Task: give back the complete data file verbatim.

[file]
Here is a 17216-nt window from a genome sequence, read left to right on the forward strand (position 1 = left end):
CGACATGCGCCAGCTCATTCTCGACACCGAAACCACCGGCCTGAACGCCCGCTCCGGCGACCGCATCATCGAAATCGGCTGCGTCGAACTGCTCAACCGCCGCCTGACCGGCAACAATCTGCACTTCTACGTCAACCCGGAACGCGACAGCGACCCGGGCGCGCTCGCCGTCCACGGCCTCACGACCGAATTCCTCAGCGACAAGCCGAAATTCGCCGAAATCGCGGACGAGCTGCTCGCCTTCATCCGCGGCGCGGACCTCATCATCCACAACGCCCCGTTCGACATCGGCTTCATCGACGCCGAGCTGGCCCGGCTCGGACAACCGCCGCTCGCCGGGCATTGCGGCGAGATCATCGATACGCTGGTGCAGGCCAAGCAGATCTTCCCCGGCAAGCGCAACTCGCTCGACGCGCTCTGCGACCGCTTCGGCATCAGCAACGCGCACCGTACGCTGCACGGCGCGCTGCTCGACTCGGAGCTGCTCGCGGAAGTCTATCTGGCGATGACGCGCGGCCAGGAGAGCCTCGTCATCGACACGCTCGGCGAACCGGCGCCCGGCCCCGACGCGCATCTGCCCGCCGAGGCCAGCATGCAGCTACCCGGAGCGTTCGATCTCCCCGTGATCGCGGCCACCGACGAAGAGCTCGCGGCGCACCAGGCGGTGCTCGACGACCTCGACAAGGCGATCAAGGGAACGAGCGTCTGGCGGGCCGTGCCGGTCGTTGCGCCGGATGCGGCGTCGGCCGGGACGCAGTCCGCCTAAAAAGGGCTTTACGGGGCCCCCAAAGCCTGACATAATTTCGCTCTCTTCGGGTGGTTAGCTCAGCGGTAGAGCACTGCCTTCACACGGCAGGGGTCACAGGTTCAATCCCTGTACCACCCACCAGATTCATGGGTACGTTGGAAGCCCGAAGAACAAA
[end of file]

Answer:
Here is a 17216-nt window from a genome sequence, read left to right on the forward strand (position 1 = left end):
CGACATGCGCCAGCTCATTCTCGACACCGAAACCACCGGCCTGAACGCCCGCTCCGGCGACCGCATCATCGAAATCGGCTGCGTCGAACTGCTCAACCGCCGCCTGACCGGCAACAATCTGCACTTCTACGTCAACCCGGAACGCGACAGCGACCCGGGCGCGCTCGCCGTCCACGGCCTCACGACCGAATTCCTCAGCGACAAGCCGAAATTCGCCGAAATCGCGGACGAGCTGCTCGCCTTCATCCGCGGCGCGGACCTCATCATCCACAACGCCCCGTTCGACATCGGCTTCATCGACGCCGAGCTGGCCCGGCTCGGACAACCGCCGCTCGCCGGGCATTGCGGCGAGATCATCGATACGCTGGTGCAGGCCAAGCAGATCTTCCCCGGCAAGCGCAACTCGCTCGACGCGCTCTGCGACCGCTTCGGCATCAGCAACGCGCACCGTACGCTGCACGGCGCGCTGCTCGACTCGGAGCTGCTCGCGGAAGTCTATCTGGCGATGACGCGCGGCCAGGAGAGCCTCGTCATCGACACGCTCGGCGAACCGGCGCCCGGCCCCGACGCGCATCTGCCCGCCGAGGCCAGCATGCAGCTACCCGGAGCGTTCGATCTCCCCGTGATCGCGGCCACCGACGAAGAGCTCGCGGCGCACCAGGCGGTGCTCGACGACCTCGACAAGGCGATCAAGGGAACGAGCGTCTGGCGGGCCGTGCCGGTCGTTGCGCCGGATGCGGCGTCGGCCGGGACGCAGTCCGCCTAAAAAGGGCTTTACGGGGCCCCCAAAGCCTGACATAATTTCGCTCTCTTCGGGTGGTTAGCTCAGCGGTAGAGCACTGCCTTCACACGGCAGGGGTCACAGGTTCAATCCCTGTACCACCCACCAGATTCATGGGTACGTTGGAAGCCCGAAGAACAAA